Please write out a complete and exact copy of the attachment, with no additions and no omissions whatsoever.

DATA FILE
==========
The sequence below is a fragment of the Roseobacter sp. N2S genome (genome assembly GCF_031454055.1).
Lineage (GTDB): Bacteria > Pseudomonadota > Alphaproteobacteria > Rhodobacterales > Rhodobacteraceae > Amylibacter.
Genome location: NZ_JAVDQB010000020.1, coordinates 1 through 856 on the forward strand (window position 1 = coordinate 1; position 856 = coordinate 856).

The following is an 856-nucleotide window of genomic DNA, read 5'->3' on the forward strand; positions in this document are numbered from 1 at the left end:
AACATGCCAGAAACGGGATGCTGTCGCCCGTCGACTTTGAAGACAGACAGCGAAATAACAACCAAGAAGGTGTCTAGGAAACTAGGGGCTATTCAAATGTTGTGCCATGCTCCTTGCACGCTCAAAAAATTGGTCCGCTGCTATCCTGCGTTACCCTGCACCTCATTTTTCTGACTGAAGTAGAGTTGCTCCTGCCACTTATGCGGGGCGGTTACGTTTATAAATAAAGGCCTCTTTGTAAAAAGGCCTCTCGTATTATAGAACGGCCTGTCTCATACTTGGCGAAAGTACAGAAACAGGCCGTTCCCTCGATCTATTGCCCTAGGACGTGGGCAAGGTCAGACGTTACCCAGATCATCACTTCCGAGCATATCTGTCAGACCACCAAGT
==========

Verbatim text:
The sequence below is a fragment of the Roseobacter sp. N2S genome (genome assembly GCF_031454055.1).
Lineage (GTDB): Bacteria > Pseudomonadota > Alphaproteobacteria > Rhodobacterales > Rhodobacteraceae > Amylibacter.
Genome location: NZ_JAVDQB010000020.1, coordinates 1 through 856 on the forward strand (window position 1 = coordinate 1; position 856 = coordinate 856).

The following is an 856-nucleotide window of genomic DNA, read 5'->3' on the forward strand; positions in this document are numbered from 1 at the left end:
AACATGCCAGAAACGGGATGCTGTCGCCCGTCGACTTTGAAGACAGACAGCGAAATAACAACCAAGAAGGTGTCTAGGAAACTAGGGGCTATTCAAATGTTGTGCCATGCTCCTTGCACGCTCAAAAAATTGGTCCGCTGCTATCCTGCGTTACCCTGCACCTCATTTTTCTGACTGAAGTAGAGTTGCTCCTGCCACTTATGCGGGGCGGTTACGTTTATAAATAAAGGCCTCTTTGTAAAAAGGCCTCTCGTATTATAGAACGGCCTGTCTCATACTTGGCGAAAGTACAGAAACAGGCCGTTCCCTCGATCTATTGCCCTAGGACGTGGGCAAGGTCAGACGTTACCCAGATCATCACTTCCGAGCATATCTGTCAGACCACCAAGT